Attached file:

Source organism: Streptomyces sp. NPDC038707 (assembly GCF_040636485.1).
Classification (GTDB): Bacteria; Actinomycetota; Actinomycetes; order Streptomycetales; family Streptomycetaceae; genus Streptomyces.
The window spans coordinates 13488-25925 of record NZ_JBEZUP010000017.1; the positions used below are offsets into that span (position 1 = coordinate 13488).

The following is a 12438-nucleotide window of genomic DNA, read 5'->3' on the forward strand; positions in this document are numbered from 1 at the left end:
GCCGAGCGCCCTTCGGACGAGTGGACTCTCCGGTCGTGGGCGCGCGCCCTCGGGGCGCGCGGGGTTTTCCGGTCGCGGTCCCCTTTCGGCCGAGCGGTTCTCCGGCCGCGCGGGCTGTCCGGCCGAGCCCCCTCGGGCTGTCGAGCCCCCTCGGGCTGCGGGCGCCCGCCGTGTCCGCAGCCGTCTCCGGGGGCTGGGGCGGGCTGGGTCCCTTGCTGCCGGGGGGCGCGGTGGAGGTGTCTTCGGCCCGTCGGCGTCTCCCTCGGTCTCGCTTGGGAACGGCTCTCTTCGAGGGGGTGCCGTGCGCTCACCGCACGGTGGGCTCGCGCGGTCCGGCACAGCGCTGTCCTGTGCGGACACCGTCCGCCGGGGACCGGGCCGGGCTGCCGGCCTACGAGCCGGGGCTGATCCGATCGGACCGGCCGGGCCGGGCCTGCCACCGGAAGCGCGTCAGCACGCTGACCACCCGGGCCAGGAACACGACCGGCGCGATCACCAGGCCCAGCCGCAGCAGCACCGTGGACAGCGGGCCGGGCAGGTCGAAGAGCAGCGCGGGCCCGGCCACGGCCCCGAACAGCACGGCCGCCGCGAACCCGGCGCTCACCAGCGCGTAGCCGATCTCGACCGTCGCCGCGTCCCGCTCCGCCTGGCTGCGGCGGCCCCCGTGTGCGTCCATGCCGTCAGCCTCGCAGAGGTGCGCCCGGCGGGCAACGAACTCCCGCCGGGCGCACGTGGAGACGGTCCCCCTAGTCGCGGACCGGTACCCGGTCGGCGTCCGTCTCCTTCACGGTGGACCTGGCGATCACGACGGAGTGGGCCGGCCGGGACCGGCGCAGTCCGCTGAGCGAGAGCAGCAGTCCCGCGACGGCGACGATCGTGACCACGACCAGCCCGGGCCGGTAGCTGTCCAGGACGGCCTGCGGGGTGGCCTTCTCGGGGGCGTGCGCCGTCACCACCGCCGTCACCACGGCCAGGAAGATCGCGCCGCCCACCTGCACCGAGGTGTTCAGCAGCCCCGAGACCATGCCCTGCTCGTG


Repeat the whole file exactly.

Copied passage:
Source organism: Streptomyces sp. NPDC038707 (assembly GCF_040636485.1).
Classification (GTDB): Bacteria; Actinomycetota; Actinomycetes; order Streptomycetales; family Streptomycetaceae; genus Streptomyces.
The window spans coordinates 13488-25925 of record NZ_JBEZUP010000017.1; the positions used below are offsets into that span (position 1 = coordinate 13488).

The following is a 12438-nucleotide window of genomic DNA, read 5'->3' on the forward strand; positions in this document are numbered from 1 at the left end:
GCCGAGCGCCCTTCGGACGAGTGGACTCTCCGGTCGTGGGCGCGCGCCCTCGGGGCGCGCGGGGTTTTCCGGTCGCGGTCCCCTTTCGGCCGAGCGGTTCTCCGGCCGCGCGGGCTGTCCGGCCGAGCCCCCTCGGGCTGTCGAGCCCCCTCGGGCTGCGGGCGCCCGCCGTGTCCGCAGCCGTCTCCGGGGGCTGGGGCGGGCTGGGTCCCTTGCTGCCGGGGGGCGCGGTGGAGGTGTCTTCGGCCCGTCGGCGTCTCCCTCGGTCTCGCTTGGGAACGGCTCTCTTCGAGGGGGTGCCGTGCGCTCACCGCACGGTGGGCTCGCGCGGTCCGGCACAGCGCTGTCCTGTGCGGACACCGTCCGCCGGGGACCGGGCCGGGCTGCCGGCCTACGAGCCGGGGCTGATCCGATCGGACCGGCCGGGCCGGGCCTGCCACCGGAAGCGCGTCAGCACGCTGACCACCCGGGCCAGGAACACGACCGGCGCGATCACCAGGCCCAGCCGCAGCAGCACCGTGGACAGCGGGCCGGGCAGGTCGAAGAGCAGCGCGGGCCCGGCCACGGCCCCGAACAGCACGGCCGCCGCGAACCCGGCGCTCACCAGCGCGTAGCCGATCTCGACCGTCGCCGCGTCCCGCTCCGCCTGGCTGCGGCGGCCCCCGTGTGCGTCCATGCCGTCAGCCTCGCAGAGGTGCGCCCGGCGGGCAACGAACTCCCGCCGGGCGCACGTGGAGACGGTCCCCCTAGTCGCGGACCGGTACCCGGTCGGCGTCCGTCTCCTTCACGGTGGACCTGGCGATCACGACGGAGTGGGCCGGCCGGGACCGGCGCAGTCCGCTGAGCGAGAGCAGCAGTCCCGCGACGGCGACGATCGTGACCACGACCAGCCCGGGCCGGTAGCTGTCCAGGACGGCCTGCGGGGTGGCCTTCTCGGGGGCGTGCGCCGTCACCACCGCCGTCACCACGGCCAGGAAGATCGCGCCGCCCACCTGCACCGAGGTGTTCAGCAGCCCCGAGACCATGCCCTGCTCGTG